Right outside of Marciano Commons, near the ROTC headquarters, hangs an American flag. Right beneath it, billowing proudly in the breeze, is the Gadsden flag. If you are unfamiliar with it, the flag depicts a snake wrapped in a coil, with the words “Don’t Tread on Me” boldly printed on the bottom.
This flag is racist. It is disgusting to see our administration — not just some random individual living on campus — display the flag so flagrantly.
It bears mentioning that an object’s historical origins cannot contradict any modern interpretations or associations it has gathered. But due to the fact not many people are aware of this flag’s history and modern connotations, it is worth briefly going over.
The rattlesnake has long been a symbol of American identity. One of its earliest iterations comes from Benjamin Franklin, who published an image of a snake cut in eight sections captioned “Join, or Die” in 1754. The snake represented the colonies, and the image is considered the first satirical cartoon in an American newspaper.
The Gadsden flag can be traced back to 1775, when newly enlisted marines marched carrying drums painted with coiled rattlesnakes, 13 rattles and the motto “Don’t Tread on Me.” It was named after South Carolina Continental Army Col. Christopher Gadsden, who was on the Marine Committee.
Having gone over its history, some may ask how anyone could claim this flag is racist if its origins are so firmly rooted in the American Revolution. How can an early symbol of American identity be considered racist?
Any knowledge of American history and identity can tell you it was not formed under principles of racial equity. But as previously mentioned, the historical origins of an object does not necessarily define its present connotations.
As a New Yorker article points out, the Gadsden flag wasn’t the first symbol to be misappropriated and used for racist, bigoted means — the swastika was as well.
Am I saying that the swastika and Gadsden flag are on equal footing in terms of almost universal knowledge of hateful appropriation? No, the controversy surrounding the Gadsden flag is still relatively nebulous.
But that does not change the fact that the flag has been — and continues to be — used by racists and fanatics to represent their disgusting aims. And these modern uses affect any current meaning the flag holds.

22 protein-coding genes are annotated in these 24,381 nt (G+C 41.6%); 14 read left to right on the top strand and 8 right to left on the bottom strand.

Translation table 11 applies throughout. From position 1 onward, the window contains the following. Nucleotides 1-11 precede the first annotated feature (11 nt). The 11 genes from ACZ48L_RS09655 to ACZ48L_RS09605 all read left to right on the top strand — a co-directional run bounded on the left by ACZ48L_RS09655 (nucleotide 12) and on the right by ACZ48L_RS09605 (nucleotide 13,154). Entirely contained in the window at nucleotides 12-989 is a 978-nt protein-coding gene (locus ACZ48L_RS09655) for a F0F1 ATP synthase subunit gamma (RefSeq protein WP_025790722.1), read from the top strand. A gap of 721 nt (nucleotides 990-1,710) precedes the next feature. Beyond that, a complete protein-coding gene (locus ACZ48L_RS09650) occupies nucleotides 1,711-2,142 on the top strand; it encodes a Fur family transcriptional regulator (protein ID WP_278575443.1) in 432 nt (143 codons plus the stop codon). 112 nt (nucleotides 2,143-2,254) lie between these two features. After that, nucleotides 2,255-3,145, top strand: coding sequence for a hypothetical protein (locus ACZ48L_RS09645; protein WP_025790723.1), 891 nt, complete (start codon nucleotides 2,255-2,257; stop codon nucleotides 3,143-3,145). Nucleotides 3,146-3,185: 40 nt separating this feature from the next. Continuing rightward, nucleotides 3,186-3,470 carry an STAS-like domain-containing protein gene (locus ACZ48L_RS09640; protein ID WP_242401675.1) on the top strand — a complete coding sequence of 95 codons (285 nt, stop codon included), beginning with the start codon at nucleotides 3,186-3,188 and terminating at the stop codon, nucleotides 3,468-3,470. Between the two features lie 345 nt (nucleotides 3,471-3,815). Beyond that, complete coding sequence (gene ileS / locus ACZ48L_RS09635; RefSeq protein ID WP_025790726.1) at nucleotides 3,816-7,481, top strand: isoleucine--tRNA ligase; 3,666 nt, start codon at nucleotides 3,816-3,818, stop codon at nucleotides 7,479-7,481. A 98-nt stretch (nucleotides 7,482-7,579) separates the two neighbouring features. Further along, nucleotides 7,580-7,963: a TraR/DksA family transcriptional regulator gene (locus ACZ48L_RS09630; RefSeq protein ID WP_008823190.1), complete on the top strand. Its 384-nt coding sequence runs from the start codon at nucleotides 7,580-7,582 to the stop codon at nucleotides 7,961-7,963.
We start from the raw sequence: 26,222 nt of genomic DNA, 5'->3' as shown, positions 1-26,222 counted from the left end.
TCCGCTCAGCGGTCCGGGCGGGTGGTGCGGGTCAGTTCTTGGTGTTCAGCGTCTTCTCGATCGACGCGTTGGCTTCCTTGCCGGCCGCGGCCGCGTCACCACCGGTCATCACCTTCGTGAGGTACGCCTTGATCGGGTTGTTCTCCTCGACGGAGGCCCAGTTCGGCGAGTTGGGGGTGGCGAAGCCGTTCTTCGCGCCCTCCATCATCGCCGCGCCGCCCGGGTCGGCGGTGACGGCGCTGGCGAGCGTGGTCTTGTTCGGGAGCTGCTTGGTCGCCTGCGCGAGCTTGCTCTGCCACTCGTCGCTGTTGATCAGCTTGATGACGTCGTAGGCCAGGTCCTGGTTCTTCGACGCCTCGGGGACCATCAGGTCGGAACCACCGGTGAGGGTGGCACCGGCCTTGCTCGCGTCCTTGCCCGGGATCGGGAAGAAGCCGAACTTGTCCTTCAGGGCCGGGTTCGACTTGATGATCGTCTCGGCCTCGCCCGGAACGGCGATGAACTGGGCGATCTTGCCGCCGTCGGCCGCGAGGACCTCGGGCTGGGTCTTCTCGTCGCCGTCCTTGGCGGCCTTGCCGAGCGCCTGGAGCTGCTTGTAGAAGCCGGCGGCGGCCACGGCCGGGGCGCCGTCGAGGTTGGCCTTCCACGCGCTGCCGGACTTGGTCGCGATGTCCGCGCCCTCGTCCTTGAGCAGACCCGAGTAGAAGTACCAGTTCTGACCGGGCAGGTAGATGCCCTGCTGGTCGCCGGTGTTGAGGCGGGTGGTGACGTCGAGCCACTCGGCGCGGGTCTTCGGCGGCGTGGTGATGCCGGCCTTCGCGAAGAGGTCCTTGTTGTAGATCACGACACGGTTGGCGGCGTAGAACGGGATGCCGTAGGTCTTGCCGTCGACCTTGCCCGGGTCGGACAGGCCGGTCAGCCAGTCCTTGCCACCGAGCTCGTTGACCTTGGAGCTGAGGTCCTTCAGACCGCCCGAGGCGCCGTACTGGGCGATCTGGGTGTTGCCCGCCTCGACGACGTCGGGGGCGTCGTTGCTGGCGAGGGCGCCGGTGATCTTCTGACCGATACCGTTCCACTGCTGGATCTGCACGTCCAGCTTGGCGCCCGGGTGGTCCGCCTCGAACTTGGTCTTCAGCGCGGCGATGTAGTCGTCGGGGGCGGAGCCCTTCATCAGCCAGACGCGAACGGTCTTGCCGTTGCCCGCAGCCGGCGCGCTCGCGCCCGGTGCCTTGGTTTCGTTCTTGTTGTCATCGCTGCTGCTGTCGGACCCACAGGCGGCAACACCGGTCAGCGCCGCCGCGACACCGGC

The Tea Party, a right-wing political movement said to represent economic concerns — but in actuality was a racist reaction to former President Barack Obama’s election — has repeatedly used the Gadsden flag to represent its political agenda.
Held proudly alongside the Gadsden flag, protestors at Tea Party rallies would hold signs saying phrases such as: ‘‘A Village in Kenya Is Missing Its Idiot: Deport Obama!” ‘‘Congress = Slave Owner; Taxpayer = N**gar’’ and ‘‘Imam Obama Wants to Ban Pork: Don’t Let Him Steal Your Meat,” according to Vox.
A study published in Race and Social Problems found Tea Party supporters were more likely to be racist than your average white American.
Moreover, a Vox article analyzing the legacy of the Tea Party with respect to the 2016 election stated the party’s opposition to Obama is what empowered Southern members to express racist sentiments — no matter how discreet that racism was.
In more recent years, the Gadsden flag has cropped up at President Donald Trump and white supremacist rallies. If the two were on a Venn diagram, it would just be a circle. And in 2014, the U.S. Equal Employment Opportunity Commission stated the display of the Gadsden flag in the workplace could be considered racial harassment.
Recently, paparazzi pictures of actor Chris Pratt wearing a “Don’t Tread on Me” shirt have emerged, further bolstering his long-awaited cancellation. He has been rumoured to be a hard-core conservative, and follows Instagram and Twitter accounts belonging to racist pundit Ben Shapiro, white supremacist Rep. Dan Crenshaw — who liked an image of himself on a Neo- Nazi meme account — and the glorified Trump stan account Turning Point USA.
Why on Earth does our campus have something in common with Chris Pratt? I feel beyond nauseous at this point.
Some people will still say this flag’s revolutionary origin is not racist. But it is important to look at the context — a rally of white people protesting the erosion of good ol’ American values, of the white nuclear family, of the invasion of the United States by immigrants choosing this specific flag to spread their message means something.
These people utilizing one of the earliest symbols of American identity to represent themselves and their racist aims is intentional. They are calling back an old America. That is what the flag means, and that is why it is hateful.
Not only has its meaning been appropriated by racists to advance their agendas, but the flag’s original context in itself represents an America that held Black people in bondage, and committed genocide against Indigenous peoples.
Our school is proudly displaying that flag on Bay State Road, and it’s time we take it down.